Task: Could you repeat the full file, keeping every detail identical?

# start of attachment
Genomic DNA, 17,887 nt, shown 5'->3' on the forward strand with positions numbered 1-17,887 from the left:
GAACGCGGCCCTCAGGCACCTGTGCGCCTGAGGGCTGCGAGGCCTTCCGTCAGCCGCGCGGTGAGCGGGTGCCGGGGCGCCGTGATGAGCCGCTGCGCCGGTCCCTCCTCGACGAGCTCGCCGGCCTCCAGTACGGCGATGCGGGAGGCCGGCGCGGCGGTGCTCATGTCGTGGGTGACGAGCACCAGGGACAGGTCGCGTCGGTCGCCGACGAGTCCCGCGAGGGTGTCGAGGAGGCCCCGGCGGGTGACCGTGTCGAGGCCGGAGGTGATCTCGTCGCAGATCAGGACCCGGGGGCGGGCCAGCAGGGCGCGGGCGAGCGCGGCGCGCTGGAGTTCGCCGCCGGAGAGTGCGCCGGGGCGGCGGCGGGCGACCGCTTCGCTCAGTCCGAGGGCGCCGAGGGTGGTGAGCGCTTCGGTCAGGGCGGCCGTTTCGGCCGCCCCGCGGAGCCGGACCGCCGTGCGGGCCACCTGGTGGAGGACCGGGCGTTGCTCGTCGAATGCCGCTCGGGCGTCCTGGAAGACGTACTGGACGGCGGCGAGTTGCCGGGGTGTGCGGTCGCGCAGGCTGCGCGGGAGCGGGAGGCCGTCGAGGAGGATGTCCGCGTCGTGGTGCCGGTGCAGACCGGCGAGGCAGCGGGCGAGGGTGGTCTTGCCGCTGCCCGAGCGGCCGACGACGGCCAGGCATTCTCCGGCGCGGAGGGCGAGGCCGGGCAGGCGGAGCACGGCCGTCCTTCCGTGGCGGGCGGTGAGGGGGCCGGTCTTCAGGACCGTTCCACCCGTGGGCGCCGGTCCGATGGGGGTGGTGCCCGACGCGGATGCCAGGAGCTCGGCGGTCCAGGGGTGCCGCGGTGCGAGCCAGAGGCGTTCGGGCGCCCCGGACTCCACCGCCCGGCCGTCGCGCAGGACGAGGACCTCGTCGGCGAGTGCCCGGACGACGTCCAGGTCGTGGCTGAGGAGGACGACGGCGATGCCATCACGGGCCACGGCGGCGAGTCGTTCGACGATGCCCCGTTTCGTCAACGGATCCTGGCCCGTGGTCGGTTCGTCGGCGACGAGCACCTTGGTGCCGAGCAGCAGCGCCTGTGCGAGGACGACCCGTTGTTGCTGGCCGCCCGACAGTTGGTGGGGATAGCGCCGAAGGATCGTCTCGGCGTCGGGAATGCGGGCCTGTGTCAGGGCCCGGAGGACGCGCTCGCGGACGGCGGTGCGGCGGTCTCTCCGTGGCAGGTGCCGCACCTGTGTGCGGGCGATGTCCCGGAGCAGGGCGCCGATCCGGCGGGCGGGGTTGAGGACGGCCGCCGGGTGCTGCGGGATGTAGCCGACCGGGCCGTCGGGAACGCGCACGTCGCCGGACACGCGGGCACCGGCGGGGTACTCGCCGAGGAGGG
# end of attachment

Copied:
Genomic DNA, 17,887 nt, shown 5'->3' on the forward strand with positions numbered 1-17,887 from the left:
GAACGCGGCCCTCAGGCACCTGTGCGCCTGAGGGCTGCGAGGCCTTCCGTCAGCCGCGCGGTGAGCGGGTGCCGGGGCGCCGTGATGAGCCGCTGCGCCGGTCCCTCCTCGACGAGCTCGCCGGCCTCCAGTACGGCGATGCGGGAGGCCGGCGCGGCGGTGCTCATGTCGTGGGTGACGAGCACCAGGGACAGGTCGCGTCGGTCGCCGACGAGTCCCGCGAGGGTGTCGAGGAGGCCCCGGCGGGTGACCGTGTCGAGGCCGGAGGTGATCTCGTCGCAGATCAGGACCCGGGGGCGGGCCAGCAGGGCGCGGGCGAGCGCGGCGCGCTGGAGTTCGCCGCCGGAGAGTGCGCCGGGGCGGCGGCGGGCGACCGCTTCGCTCAGTCCGAGGGCGCCGAGGGTGGTGAGCGCTTCGGTCAGGGCGGCCGTTTCGGCCGCCCCGCGGAGCCGGACCGCCGTGCGGGCCACCTGGTGGAGGACCGGGCGTTGCTCGTCGAATGCCGCTCGGGCGTCCTGGAAGACGTACTGGACGGCGGCGAGTTGCCGGGGTGTGCGGTCGCGCAGGCTGCGCGGGAGCGGGAGGCCGTCGAGGAGGATGTCCGCGTCGTGGTGCCGGTGCAGACCGGCGAGGCAGCGGGCGAGGGTGGTCTTGCCGCTGCCCGAGCGGCCGACGACGGCCAGGCATTCTCCGGCGCGGAGGGCGAGGCCGGGCAGGCGGAGCACGGCCGTCCTTCCGTGGCGGGCGGTGAGGGGGCCGGTCTTCAGGACCGTTCCACCCGTGGGCGCCGGTCCGATGGGGGTGGTGCCCGACGCGGATGCCAGGAGCTCGGCGGTCCAGGGGTGCCGCGGTGCGAGCCAGAGGCGTTCGGGCGCCCCGGACTCCACCGCCCGGCCGTCGCGCAGGACGAGGACCTCGTCGGCGAGTGCCCGGACGACGTCCAGGTCGTGGCTGAGGAGGACGACGGCGATGCCATCACGGGCCACGGCGGCGAGTCGTTCGACGATGCCCCGTTTCGTCAACGGATCCTGGCCCGTGGTCGGTTCGTCGGCGACGAGCACCTTGGTGCCGAGCAGCAGCGCCTGTGCGAGGACGACCCGTTGTTGCTGGCCGCCCGACAGTTGGTGGGGATAGCGCCGAAGGATCGTCTCGGCGTCGGGAATGCGGGCCTGTGTCAGGGCCCGGAGGACGCGCTCGCGGACGGCGGTGCGGCGGTCTCTCCGTGGCAGGTGCCGCACCTGTGTGCGGGCGATGTCCCGGAGCAGGGCGCCGATCCGGCGGGCGGGGTTGAGGACGGCCGCCGGGTGCTGCGGGATGTAGCCGACCGGGCCGTCGGGAACGCGCACGTCGCCGGACACGCGGGCACCGGCGGGGTACTCGCCGAGGAGGG